The White House has laid out its plan to share 55 million COVID-19 vaccine doses abroad, with most of the allocation being made to countries in Latin America, the Caribbean, Asia and Africa.
The Biden administration said on Monday that most of the doses would be shared through the COVAX international vaccine-sharing program, which fulfills President Joe Biden’s commitment to share 80 million US-made vaccines with countries around the world.
The administration may fall short of its pledge to share vaccines by the end of June due to regulatory and other hurdles, the Associated Press reported on Monday. Officials quoted by the news agency say the vaccine dose is ready, but it is being delayed because of legal, logistical and regulatory requirements in both the United States and recipient countries.
Biden laid out his plan for the first 25 million doses earlier this month. On Monday, the White House revealed plans for the remaining 55 million shots, including 14 million for Latin America and the Caribbean, 16 million for Asia and about 10 million for Africa.
Another 14 million doses are being shared with “regional priorities” including Colombia, Haiti, Afghanistan, Iraq, Ukraine, South Africa, the West Bank and Gaza.
The United States has already started delivering vaccine doses to Taiwan, Mexico, Canada and South Korea.
“We have enough supplies to deliver 80 million doses,” White House Press Secretary Jen Psaki told reporters at Monday’s press briefing. “Our biggest challenge is logistics, the fact that there is no playbook for this and there are challenges as it relates to getting these supplements to every country.”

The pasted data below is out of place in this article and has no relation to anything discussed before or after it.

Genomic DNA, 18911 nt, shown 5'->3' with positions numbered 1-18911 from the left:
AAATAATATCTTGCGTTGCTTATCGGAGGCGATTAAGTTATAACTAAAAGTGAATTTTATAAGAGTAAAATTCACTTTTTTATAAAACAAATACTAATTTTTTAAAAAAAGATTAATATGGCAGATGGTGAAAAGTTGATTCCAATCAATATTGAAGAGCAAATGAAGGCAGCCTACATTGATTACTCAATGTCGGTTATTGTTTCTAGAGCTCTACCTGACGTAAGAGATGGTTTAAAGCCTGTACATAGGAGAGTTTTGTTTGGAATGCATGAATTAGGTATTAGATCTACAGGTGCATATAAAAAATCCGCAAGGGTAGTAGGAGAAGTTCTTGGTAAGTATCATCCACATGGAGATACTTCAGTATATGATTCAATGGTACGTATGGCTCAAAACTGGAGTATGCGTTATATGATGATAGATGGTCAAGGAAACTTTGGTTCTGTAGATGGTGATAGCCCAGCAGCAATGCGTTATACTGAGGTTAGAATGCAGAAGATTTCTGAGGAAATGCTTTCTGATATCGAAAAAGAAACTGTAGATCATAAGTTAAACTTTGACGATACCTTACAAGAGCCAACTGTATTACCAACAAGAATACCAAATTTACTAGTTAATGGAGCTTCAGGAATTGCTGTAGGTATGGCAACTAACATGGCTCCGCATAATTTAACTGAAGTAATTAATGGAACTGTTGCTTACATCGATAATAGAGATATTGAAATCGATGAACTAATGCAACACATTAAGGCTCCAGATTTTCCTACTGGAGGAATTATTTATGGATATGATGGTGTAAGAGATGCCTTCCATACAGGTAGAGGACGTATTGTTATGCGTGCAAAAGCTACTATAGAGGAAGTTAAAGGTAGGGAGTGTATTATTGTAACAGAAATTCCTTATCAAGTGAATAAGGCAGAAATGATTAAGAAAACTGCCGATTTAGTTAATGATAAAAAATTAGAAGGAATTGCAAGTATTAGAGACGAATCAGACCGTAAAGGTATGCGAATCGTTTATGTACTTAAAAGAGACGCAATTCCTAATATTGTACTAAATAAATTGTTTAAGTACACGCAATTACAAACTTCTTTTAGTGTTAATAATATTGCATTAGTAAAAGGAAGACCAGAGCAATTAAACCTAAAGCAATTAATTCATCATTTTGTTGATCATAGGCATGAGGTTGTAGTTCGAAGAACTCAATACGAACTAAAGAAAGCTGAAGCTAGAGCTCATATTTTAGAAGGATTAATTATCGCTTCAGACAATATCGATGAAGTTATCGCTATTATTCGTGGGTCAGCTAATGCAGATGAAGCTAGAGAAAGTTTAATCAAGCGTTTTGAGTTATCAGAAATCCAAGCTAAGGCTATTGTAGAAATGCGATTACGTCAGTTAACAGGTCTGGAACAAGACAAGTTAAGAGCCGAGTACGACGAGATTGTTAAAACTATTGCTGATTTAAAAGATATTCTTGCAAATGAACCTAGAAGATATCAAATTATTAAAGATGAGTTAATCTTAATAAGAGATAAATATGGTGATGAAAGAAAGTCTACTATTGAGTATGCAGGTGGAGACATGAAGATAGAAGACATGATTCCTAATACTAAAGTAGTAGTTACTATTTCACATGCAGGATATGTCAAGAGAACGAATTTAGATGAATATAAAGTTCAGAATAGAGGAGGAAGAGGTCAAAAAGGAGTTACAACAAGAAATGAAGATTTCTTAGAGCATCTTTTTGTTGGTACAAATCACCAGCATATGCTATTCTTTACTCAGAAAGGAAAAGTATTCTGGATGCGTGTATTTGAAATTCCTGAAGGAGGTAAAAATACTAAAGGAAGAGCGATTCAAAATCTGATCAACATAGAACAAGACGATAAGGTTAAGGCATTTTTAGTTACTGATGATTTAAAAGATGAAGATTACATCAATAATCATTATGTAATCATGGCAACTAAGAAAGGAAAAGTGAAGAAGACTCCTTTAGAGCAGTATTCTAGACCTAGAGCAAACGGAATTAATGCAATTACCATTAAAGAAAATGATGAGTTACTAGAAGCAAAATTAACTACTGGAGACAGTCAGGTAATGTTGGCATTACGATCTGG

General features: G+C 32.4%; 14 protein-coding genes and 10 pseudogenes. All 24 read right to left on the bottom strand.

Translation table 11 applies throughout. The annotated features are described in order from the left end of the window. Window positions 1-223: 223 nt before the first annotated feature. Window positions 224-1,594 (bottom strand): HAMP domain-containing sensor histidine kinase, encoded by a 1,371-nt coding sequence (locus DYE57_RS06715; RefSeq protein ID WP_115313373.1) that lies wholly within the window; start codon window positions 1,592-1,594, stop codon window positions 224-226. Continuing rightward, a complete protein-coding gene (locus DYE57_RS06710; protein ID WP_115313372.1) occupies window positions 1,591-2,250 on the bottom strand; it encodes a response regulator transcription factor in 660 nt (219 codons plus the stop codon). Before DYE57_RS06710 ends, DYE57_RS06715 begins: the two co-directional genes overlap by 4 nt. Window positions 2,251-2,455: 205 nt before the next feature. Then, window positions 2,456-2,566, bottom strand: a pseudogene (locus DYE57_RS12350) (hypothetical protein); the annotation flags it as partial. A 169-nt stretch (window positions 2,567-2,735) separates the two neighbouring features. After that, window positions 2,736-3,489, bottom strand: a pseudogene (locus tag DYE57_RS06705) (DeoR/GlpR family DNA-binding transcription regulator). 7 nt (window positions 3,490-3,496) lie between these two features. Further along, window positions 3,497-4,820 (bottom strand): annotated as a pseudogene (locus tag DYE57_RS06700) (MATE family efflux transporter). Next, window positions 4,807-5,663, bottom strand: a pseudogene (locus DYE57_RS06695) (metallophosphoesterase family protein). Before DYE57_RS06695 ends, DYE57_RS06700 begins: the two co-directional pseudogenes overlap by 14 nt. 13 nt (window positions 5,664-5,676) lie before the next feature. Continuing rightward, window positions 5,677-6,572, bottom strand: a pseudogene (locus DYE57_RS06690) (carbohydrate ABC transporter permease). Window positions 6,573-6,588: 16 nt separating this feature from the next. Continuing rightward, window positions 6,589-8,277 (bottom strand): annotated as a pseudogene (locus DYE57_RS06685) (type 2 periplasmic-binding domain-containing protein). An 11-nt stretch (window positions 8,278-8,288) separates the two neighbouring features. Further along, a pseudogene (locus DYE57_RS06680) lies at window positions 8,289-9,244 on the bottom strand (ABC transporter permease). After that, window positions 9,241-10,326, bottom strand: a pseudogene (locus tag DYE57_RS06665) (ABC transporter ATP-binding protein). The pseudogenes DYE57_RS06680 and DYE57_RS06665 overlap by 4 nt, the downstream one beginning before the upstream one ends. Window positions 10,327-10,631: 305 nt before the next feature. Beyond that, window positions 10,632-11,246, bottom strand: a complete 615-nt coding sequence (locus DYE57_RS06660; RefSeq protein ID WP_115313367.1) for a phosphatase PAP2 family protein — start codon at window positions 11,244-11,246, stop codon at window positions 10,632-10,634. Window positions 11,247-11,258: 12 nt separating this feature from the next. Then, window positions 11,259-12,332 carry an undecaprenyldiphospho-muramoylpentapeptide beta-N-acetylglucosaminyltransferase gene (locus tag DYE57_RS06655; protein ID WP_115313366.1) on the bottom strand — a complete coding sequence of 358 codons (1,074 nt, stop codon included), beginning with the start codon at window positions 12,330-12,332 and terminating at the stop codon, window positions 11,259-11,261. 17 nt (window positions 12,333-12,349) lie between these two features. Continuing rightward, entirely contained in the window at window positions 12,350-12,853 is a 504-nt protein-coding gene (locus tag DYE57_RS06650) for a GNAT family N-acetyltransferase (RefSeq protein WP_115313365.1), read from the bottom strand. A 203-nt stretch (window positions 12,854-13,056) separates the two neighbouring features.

In addition, President Biden announced earlier this month that the US would buy 500 million vaccine doses from drugmaker Pfizer and distribute them around the world in the coming year.
The United States has spare vaccine doses and demand for COVID vaccines begins to fall after more than 177 million Americans have received at least one shot.
The White House said in a statement on Monday that the United States “will not use its vaccines to gain advantage from other countries.” It said US goals for the program include increasing global COVID-19 vaccination coverage, preparing for the surge, and helping “our neighbors and other countries in need”.